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37

Disclaimer: I am currently working for a commercial solver company (Gurobi) and have worked before on another commercial solver (IBM CPLEX). Hence, my opinion may be biased, but still I am trying to not turn my answer into a marketing and sales pitch. For my PhD thesis I developed the academic solver SCIP, which is still actively maintained and developed by ...


17

No, the situation isn´t the same for OR libraries. There are several reasons for this, among them being Performance: The difference is relevant, with an emphasis on Mixed Integer Programming (linear and nonlinear). For Linear Programming it's less abrupt but it still exists. You can see empirical results in e.g. the Mittelmann benchmarks for Optimization ...


17

I think the short answer is: speed. Most optimization problems solved in the OR world are computationally intractable, they cannot be solved in reasonable time as the size of the data increases. A commercial solver will allow you to push back the limit of the size of the problem you are tackling, and to solve the small ones very fast. If you checkout for ...


12

I don't know much about Python-mip but looking at the code, maximize expects a LinExpr, so I tried: model.objective = maximize(1*x) which gives the expected output. Edit: I also opened a PR to allow maximize(var) and minimize(var). Edit: The PR has been merged, this shouldn't be a problem in >1.7.2.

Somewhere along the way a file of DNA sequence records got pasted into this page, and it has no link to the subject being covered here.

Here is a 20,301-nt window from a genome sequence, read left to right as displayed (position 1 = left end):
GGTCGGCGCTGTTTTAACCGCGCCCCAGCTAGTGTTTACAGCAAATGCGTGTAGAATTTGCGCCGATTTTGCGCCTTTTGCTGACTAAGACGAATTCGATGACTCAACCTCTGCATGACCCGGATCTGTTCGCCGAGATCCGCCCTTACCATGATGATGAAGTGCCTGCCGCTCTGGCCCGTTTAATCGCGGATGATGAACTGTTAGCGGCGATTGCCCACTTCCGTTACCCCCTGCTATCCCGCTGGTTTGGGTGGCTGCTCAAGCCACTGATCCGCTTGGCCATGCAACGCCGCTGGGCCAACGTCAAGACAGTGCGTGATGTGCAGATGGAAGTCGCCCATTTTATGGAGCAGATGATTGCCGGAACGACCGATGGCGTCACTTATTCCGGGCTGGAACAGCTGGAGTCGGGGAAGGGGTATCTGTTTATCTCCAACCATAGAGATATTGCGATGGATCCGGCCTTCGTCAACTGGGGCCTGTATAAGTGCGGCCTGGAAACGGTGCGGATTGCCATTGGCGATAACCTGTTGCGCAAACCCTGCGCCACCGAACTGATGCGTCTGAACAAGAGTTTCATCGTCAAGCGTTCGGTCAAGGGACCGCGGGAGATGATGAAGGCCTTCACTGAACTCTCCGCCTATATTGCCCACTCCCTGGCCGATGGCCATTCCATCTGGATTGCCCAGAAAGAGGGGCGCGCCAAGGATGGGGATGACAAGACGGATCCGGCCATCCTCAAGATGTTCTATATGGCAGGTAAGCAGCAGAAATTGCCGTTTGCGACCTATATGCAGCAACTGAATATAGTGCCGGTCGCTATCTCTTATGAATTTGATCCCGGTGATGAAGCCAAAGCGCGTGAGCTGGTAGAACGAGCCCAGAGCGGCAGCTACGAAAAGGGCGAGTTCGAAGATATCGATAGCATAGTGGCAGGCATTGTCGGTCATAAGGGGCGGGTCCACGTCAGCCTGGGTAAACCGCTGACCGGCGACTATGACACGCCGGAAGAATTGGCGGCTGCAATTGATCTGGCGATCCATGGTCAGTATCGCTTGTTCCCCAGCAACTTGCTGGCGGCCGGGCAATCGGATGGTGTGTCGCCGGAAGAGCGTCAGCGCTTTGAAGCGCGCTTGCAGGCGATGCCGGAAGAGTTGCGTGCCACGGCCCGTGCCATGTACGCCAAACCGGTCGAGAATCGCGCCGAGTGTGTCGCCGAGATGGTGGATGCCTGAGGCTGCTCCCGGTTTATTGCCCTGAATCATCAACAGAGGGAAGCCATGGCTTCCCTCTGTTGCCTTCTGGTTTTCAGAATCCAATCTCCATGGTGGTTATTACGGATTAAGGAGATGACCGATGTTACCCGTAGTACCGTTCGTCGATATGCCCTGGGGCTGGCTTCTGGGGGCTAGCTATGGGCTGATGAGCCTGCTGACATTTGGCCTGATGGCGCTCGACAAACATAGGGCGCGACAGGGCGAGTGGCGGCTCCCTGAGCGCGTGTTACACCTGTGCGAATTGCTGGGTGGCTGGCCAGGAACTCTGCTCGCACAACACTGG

7

(Full disclosure: I run a solver company) The state of the art Unlike ML, in the optimisation space commercial software is unfortunately on average superior to open-source alternatives. This does not mean that open source can't be a perfectly viable choice. Open source solvers can and do solve very difficult problems. It just means that commercial solvers ...


3

The Coin-OR stack is pretty complex with a huge dependency chain. In general i would say, that the usual rules apply: easiest to hardest in general looks like System Packages Official Builds Build from Sources In all cases it might be critical if someone only needs an executable (probably sufficient for pyomo) or a shared library (often easier to obtain ...


3

I do not have direct experience myself with installing COIN-OR solvers under unix-based operating systems, but I do know that it can be done. I have seen it successfully done for CLP (Linear Program Solver) and CBC (Branch and Cut Solver) by directly downloading the (open) source code and integrating these libraries with other source code. This is the ...


2

Use different parameter such as maximum number of nodes to be checked during branching, regardless the time of execution. Hope this helps.


2

in CPLEX you can use warmstart with all APIs. Let me show you in OPL: .mod int nbKids=300; // a tuple is like a struct in C, a class in C++ or a record in Pascal tuple bus { key int nbSeats; float cost; } // This is a tuple set {bus} pricebuses=...; // asserts help make sure data is fine assert forall(b in pricebuses) b.nbSeats>0;assert forall(b in ...


2

Please check this question which is asked and answered in Stack Overflow. Also, this link includes the explanation of different termination condition in Pyomo. One of those conditions is "userInterrupt" that I think can be used to define a condition inside Pyomo to force the solver to stop. In that situation, the solver status will be "Aborted".


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